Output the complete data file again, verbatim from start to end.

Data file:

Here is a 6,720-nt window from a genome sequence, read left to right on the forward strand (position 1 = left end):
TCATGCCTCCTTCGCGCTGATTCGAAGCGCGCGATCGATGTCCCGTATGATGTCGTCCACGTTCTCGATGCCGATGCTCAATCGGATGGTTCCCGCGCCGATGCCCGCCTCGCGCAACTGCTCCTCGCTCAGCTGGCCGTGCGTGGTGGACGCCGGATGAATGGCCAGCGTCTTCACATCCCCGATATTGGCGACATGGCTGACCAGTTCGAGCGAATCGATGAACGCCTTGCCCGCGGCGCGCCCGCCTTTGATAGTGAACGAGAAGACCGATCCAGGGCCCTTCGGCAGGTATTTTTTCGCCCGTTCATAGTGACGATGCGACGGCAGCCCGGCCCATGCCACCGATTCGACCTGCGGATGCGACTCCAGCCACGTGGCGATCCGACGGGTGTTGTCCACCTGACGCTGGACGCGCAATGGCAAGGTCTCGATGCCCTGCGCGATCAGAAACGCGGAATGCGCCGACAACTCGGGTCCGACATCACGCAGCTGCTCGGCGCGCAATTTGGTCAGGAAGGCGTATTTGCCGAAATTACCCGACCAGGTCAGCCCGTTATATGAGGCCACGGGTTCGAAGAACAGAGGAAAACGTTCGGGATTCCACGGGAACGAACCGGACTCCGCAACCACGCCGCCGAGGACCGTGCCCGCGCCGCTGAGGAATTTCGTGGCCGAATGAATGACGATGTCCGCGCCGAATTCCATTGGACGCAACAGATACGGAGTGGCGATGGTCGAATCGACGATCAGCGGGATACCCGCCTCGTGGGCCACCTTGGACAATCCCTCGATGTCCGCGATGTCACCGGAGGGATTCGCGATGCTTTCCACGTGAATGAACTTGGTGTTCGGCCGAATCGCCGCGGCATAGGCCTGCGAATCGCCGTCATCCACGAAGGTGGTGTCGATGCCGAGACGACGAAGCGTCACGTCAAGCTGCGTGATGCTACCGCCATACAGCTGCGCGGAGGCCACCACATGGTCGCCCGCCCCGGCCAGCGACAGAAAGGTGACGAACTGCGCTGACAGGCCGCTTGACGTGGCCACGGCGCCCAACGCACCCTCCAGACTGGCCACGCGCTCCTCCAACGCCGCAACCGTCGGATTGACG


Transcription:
Here is a 6,720-nt window from a genome sequence, read left to right on the forward strand (position 1 = left end):
TCATGCCTCCTTCGCGCTGATTCGAAGCGCGCGATCGATGTCCCGTATGATGTCGTCCACGTTCTCGATGCCGATGCTCAATCGGATGGTTCCCGCGCCGATGCCCGCCTCGCGCAACTGCTCCTCGCTCAGCTGGCCGTGCGTGGTGGACGCCGGATGAATGGCCAGCGTCTTCACATCCCCGATATTGGCGACATGGCTGACCAGTTCGAGCGAATCGATGAACGCCTTGCCCGCGGCGCGCCCGCCTTTGATAGTGAACGAGAAGACCGATCCAGGGCCCTTCGGCAGGTATTTTTTCGCCCGTTCATAGTGACGATGCGACGGCAGCCCGGCCCATGCCACCGATTCGACCTGCGGATGCGACTCCAGCCACGTGGCGATCCGACGGGTGTTGTCCACCTGACGCTGGACGCGCAATGGCAAGGTCTCGATGCCCTGCGCGATCAGAAACGCGGAATGCGCCGACAACTCGGGTCCGACATCACGCAGCTGCTCGGCGCGCAATTTGGTCAGGAAGGCGTATTTGCCGAAATTACCCGACCAGGTCAGCCCGTTATATGAGGCCACGGGTTCGAAGAACAGAGGAAAACGTTCGGGATTCCACGGGAACGAACCGGACTCCGCAACCACGCCGCCGAGGACCGTGCCCGCGCCGCTGAGGAATTTCGTGGCCGAATGAATGACGATGTCCGCGCCGAATTCCATTGGACGCAACAGATACGGAGTGGCGATGGTCGAATCGACGATCAGCGGGATACCCGCCTCGTGGGCCACCTTGGACAATCCCTCGATGTCCGCGATGTCACCGGAGGGATTCGCGATGCTTTCCACGTGAATGAACTTGGTGTTCGGCCGAATCGCCGCGGCATAGGCCTGCGAATCGCCGTCATCCACGAAGGTGGTGTCGATGCCGAGACGACGAAGCGTCACGTCAAGCTGCGTGATGCTACCGCCATACAGCTGCGCGGAGGCCACCACATGGTCGCCCGCCCCGGCCAGCGACAGAAAGGTGACGAACTGCGCTGACAGGCCGCTTGACGTGGCCACGGCGCCCAACGCACCCTCCAGACTGGCCACGCGCTCCTCCAACGCCGCAACCGTCGGATTGACG